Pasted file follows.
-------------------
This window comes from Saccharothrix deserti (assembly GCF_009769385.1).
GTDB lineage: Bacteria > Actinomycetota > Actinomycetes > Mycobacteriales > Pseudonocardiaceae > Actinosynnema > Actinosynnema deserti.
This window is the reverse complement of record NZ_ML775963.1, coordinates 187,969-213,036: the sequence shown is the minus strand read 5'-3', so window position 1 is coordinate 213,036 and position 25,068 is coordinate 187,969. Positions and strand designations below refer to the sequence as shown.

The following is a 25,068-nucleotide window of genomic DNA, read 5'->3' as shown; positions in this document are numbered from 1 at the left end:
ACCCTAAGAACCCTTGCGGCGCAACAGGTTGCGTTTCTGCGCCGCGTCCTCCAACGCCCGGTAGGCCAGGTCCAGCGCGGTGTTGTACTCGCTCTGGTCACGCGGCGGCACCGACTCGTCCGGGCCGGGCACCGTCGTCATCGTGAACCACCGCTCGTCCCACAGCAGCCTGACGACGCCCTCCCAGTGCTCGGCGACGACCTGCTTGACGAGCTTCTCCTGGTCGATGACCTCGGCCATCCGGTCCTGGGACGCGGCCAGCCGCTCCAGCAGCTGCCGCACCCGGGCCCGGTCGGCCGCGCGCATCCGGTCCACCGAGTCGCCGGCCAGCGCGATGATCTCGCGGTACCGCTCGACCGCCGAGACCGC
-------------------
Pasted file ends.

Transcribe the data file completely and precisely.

This window comes from Saccharothrix deserti (assembly GCF_009769385.1).
GTDB lineage: Bacteria > Actinomycetota > Actinomycetes > Mycobacteriales > Pseudonocardiaceae > Actinosynnema > Actinosynnema deserti.
This window is the reverse complement of record NZ_ML775963.1, coordinates 187,969-213,036: the sequence shown is the minus strand read 5'-3', so window position 1 is coordinate 213,036 and position 25,068 is coordinate 187,969. Positions and strand designations below refer to the sequence as shown.

The following is a 25,068-nucleotide window of genomic DNA, read 5'->3' as shown; positions in this document are numbered from 1 at the left end:
ACCCTAAGAACCCTTGCGGCGCAACAGGTTGCGTTTCTGCGCCGCGTCCTCCAACGCCCGGTAGGCCAGGTCCAGCGCGGTGTTGTACTCGCTCTGGTCACGCGGCGGCACCGACTCGTCCGGGCCGGGCACCGTCGTCATCGTGAACCACCGCTCGTCCCACAGCAGCCTGACGACGCCCTCCCAGTGCTCGGCGACGACCTGCTTGACGAGCTTCTCCTGGTCGATGACCTCGGCCATCCGGTCCTGGGACGCGGCCAGCCGCTCCAGCAGCTGCCGCACCCGGGCCCGGTCGGCCGCGCGCATCCGGTCCACCGAGTCGCCGGCCAGCGCGATGATCTCGCGGTACCGCTCGACCGCCGAGACCGC